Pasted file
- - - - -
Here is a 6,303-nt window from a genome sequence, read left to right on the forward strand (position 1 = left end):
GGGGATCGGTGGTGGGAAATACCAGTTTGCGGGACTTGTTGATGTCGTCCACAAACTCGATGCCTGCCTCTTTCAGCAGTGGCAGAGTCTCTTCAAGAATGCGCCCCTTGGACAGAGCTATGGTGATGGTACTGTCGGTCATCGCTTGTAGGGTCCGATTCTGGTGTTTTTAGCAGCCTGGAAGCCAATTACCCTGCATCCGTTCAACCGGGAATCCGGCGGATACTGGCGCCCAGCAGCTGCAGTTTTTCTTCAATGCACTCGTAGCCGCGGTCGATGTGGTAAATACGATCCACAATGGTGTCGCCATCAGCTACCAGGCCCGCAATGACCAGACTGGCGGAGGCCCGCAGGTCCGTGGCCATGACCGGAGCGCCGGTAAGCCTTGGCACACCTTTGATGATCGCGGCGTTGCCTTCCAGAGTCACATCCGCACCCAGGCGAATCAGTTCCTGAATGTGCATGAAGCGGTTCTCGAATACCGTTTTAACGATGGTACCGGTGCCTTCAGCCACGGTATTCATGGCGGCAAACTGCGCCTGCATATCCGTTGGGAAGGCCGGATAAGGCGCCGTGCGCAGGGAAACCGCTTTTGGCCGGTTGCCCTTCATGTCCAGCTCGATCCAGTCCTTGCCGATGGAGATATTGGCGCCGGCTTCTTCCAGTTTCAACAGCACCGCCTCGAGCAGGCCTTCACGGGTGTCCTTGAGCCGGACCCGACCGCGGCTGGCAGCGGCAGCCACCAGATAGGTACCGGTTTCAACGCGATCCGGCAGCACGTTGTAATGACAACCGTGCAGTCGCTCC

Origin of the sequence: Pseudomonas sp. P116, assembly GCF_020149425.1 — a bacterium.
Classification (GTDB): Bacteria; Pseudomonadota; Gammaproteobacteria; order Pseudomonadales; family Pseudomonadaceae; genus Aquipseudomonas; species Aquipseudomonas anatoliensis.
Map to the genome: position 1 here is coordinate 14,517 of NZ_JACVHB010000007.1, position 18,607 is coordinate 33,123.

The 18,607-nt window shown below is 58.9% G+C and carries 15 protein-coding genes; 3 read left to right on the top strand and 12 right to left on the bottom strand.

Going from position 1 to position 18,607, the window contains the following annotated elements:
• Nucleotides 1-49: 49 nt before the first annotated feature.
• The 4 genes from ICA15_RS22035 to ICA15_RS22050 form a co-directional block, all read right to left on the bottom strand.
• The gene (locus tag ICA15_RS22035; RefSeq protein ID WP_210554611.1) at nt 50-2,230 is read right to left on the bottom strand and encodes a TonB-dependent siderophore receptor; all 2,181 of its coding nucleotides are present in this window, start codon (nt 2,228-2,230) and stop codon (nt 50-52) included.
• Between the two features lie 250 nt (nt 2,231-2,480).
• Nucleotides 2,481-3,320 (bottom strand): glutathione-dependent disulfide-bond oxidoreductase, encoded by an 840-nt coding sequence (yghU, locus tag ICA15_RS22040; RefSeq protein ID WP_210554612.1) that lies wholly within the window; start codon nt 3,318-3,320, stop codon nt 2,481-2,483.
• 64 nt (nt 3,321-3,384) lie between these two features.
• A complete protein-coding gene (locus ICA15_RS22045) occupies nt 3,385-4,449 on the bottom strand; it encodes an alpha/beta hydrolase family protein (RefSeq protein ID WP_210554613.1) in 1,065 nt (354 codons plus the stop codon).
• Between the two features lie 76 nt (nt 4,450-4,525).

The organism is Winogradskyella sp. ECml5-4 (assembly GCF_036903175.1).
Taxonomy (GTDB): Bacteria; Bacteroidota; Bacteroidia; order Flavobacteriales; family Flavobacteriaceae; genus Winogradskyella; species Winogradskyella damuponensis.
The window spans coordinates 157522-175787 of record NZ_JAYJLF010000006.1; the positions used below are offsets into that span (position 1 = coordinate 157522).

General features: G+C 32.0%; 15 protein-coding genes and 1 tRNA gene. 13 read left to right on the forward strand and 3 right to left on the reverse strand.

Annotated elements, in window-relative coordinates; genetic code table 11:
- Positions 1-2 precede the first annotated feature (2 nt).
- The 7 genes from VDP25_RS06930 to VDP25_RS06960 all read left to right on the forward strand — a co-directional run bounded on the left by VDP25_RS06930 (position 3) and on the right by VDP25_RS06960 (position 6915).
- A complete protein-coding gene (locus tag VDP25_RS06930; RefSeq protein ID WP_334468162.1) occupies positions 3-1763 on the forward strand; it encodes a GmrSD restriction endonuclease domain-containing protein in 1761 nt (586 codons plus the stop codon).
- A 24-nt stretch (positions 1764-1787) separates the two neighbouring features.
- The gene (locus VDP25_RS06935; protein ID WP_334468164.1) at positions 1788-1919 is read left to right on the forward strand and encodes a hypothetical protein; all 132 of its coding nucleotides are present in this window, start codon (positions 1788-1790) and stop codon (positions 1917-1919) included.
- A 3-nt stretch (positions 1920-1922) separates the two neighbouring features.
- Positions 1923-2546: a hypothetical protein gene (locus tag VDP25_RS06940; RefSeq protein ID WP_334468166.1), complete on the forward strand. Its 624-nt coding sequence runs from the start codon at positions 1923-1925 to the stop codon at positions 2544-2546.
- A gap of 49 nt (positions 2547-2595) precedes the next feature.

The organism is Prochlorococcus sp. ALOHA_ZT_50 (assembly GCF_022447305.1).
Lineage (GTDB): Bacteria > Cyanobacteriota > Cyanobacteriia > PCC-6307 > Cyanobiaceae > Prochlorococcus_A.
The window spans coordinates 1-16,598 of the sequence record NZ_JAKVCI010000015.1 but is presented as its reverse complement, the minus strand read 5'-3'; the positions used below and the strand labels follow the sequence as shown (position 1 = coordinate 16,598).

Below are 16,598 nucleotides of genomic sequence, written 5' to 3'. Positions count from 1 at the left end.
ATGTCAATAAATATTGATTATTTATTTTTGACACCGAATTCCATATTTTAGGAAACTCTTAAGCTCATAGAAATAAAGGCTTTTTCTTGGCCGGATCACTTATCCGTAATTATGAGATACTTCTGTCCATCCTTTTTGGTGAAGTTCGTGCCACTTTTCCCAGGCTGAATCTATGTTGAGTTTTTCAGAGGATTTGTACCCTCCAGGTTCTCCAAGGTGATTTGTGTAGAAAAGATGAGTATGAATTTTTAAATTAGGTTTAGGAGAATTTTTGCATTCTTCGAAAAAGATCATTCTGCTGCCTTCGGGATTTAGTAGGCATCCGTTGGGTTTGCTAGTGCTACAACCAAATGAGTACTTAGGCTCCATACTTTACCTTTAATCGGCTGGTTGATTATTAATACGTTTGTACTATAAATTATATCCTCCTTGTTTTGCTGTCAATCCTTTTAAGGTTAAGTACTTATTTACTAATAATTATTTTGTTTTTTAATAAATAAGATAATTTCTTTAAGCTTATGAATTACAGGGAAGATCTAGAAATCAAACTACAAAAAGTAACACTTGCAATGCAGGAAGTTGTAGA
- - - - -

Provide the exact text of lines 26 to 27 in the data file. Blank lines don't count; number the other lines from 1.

- A 3-nt stretch (positions 1920-1922) separates the two neighbouring features.
- Positions 1923-2546: a hypothetical protein gene (locus tag VDP25_RS06940; RefSeq protein ID WP_334468166.1), complete on the forward strand. Its 624-nt coding sequence runs from the start codon at positions 1923-1925 to the stop codon at positions 2544-2546.